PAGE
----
Milan competes with London for Unified Patent Court
Despite recent struggles with the Unitary Patent, Milan actively continues to present itself as the ideal candidate to host the central division of the Unified Patent Court, in case London loses the court due to the Brexit.
Milan presented its case at the conference: ‘Industry, Creativity, Trademarks and Patens: the role of Milan and Lombardy in the Italian System’ on the 17th of November.
The matter was discussed by the EPO, the Italian Patent and Trademark Office of the Ministry of Economic Development, and the Italian Industry Property Consultants Institute.
According to Italy, Milan would be a perfect candidate due its IP activity. Data from the Chamber of Commerce of Milan show that Lombardy, the region Milan is situated in, is the most active Italian region both for national and European patents. As expected, Milan is the leading city in the region. In Lombardy fifty national patents are filed every day, with 15,048 European Patents filed between 2005 and 2015.
Milan is persistent
It is not the first time Milan has been suggested as an alternative to London. The Italian Industrial Property Consultants Institute wrote to the Italian prime minister in August, asking him to back Milan as the new location of the court. One of many letters devoted to the topic. An overview of all letters and documents published by the Institute on the matter can be found here.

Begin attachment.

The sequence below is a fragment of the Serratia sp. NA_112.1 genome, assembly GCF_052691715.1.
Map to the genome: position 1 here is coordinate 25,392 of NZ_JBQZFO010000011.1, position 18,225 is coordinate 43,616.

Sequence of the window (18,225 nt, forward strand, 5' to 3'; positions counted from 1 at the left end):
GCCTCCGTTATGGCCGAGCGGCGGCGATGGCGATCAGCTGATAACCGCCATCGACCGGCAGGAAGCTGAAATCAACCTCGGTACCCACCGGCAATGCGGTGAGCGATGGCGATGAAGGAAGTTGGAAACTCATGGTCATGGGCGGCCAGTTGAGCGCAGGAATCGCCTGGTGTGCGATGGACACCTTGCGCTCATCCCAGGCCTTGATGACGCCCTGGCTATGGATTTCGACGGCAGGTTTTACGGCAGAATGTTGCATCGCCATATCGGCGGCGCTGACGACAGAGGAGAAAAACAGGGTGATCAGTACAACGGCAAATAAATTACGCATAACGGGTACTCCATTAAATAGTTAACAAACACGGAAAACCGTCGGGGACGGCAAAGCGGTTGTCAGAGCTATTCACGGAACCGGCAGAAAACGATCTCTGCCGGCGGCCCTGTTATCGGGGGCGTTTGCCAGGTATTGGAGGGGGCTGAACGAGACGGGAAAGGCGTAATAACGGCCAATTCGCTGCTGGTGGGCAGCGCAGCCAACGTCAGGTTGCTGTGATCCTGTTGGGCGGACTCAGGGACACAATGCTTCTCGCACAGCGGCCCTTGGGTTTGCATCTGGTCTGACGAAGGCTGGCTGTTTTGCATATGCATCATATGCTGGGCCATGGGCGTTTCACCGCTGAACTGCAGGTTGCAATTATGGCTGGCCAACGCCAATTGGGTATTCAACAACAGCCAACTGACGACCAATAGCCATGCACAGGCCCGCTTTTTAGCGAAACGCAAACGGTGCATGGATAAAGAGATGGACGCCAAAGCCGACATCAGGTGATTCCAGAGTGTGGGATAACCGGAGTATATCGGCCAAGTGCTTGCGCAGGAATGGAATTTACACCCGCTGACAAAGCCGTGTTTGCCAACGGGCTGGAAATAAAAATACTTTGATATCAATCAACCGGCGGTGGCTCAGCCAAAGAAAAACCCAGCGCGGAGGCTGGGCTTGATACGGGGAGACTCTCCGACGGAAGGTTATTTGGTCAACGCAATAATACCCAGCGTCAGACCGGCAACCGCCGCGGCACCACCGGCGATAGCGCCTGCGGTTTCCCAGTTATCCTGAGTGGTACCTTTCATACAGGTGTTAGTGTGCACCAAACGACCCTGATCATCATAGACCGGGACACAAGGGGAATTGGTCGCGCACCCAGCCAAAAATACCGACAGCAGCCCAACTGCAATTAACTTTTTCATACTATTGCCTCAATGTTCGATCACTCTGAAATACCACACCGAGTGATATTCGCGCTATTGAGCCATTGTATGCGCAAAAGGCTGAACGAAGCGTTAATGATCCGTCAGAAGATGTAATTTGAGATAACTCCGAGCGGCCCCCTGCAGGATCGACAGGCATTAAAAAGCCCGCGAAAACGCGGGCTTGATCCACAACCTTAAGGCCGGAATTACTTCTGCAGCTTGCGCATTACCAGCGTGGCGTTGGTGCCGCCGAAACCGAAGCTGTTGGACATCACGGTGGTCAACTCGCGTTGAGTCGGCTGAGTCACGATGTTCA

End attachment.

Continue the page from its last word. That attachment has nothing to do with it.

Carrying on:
Germany and other problems
Whether the Court will actually be established in Milan is dependent on many factors. First of all, no final decision on the Court in London has been made. The location of the Court, and the participation of the UK in the UPC Agreement in general, depend partially on the Brexit negotiations and on the speed of establishment of the Unitary Patent.
Currently, Germany is delaying the start of the Unitary Patent significantly due to a pending court case. If, as some predict, this becomes a matter of years, the participation of the UK in the UPC Agreement will be jeopardized. The Brexit is to become official in March 2019. Participation in the UPC Agreement will require serious legal creativity and support from the remaining EU member states.